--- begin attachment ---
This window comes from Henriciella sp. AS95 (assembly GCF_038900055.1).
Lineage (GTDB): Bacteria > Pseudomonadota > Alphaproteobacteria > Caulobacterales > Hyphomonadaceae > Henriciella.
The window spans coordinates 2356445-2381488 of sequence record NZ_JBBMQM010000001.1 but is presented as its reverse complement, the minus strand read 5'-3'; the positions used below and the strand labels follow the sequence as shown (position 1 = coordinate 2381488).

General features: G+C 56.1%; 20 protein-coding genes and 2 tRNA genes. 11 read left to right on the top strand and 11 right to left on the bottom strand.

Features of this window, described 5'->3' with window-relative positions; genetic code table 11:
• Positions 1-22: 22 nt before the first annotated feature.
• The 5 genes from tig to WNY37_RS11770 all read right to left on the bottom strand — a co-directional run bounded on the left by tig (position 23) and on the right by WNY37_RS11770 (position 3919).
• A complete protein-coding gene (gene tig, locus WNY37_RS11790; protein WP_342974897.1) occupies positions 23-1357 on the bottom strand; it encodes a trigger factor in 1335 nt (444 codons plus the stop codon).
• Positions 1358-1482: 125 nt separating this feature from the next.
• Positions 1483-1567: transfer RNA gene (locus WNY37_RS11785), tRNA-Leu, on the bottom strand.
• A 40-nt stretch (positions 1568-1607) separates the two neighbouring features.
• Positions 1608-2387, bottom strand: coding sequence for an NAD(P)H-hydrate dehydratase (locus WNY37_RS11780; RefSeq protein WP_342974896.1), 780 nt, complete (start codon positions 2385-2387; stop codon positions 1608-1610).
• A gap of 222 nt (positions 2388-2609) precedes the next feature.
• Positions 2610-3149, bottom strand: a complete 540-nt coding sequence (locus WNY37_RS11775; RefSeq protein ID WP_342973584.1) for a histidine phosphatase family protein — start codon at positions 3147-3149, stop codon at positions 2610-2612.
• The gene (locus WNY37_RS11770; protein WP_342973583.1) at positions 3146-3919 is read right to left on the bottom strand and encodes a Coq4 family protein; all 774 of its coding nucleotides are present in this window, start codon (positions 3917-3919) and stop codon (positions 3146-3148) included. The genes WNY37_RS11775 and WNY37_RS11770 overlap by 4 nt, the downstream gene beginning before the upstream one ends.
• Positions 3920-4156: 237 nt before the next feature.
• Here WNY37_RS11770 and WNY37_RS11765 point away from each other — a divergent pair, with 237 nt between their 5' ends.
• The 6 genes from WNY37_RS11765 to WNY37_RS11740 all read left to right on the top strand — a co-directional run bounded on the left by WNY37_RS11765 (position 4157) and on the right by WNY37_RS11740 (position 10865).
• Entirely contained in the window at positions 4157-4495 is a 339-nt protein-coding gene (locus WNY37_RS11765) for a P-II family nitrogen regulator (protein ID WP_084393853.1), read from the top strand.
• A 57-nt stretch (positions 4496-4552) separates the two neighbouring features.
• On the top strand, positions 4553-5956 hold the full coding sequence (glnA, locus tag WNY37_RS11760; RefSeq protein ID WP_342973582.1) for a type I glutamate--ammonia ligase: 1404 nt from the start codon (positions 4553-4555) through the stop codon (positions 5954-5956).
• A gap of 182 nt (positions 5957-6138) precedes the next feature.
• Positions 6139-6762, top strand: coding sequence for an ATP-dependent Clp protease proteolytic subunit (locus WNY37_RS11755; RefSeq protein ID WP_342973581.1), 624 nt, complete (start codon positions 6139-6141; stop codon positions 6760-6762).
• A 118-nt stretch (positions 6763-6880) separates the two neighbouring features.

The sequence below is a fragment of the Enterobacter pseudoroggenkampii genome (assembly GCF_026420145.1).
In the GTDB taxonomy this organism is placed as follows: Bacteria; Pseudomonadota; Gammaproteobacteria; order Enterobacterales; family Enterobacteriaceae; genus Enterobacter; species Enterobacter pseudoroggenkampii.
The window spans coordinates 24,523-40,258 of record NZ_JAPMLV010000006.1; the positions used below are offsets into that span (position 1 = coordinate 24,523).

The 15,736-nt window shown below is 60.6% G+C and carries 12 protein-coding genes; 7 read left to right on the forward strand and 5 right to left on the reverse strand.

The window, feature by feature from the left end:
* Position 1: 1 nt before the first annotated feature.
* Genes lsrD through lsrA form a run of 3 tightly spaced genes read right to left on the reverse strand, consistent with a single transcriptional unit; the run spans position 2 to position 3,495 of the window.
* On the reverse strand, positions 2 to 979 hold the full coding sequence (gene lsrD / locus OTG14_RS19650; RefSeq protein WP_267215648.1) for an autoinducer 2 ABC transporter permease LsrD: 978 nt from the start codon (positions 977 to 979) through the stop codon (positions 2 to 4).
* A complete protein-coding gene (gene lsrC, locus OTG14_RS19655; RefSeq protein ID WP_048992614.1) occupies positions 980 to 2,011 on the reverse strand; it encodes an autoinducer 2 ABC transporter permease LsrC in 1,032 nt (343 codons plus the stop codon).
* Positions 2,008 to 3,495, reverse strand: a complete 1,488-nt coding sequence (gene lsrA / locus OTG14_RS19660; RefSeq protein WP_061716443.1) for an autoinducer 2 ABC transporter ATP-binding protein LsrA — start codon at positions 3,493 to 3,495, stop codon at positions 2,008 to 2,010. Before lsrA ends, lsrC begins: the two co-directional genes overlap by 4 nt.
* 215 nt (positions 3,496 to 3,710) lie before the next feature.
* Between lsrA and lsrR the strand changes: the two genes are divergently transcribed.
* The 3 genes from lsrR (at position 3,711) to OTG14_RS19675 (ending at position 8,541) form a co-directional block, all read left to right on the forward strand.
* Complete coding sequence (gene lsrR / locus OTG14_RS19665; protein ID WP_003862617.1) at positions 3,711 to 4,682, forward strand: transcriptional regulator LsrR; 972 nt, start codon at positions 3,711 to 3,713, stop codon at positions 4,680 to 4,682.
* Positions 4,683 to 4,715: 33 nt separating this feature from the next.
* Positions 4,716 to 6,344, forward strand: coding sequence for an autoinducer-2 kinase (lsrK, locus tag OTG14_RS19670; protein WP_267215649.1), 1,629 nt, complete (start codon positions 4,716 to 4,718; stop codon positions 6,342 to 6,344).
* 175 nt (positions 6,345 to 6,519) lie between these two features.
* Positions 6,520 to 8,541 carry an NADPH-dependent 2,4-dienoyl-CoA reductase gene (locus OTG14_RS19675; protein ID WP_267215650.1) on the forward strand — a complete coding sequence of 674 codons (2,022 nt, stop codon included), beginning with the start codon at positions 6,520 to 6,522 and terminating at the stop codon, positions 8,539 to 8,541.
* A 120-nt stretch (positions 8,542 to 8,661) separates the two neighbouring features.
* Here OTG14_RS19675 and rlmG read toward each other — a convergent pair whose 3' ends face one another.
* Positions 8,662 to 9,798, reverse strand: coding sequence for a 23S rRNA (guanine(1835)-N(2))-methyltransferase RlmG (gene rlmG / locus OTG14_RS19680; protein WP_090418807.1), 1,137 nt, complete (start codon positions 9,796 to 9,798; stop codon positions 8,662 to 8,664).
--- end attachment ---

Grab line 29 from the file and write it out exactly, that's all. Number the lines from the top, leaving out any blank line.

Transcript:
The window, feature by feature from the left end: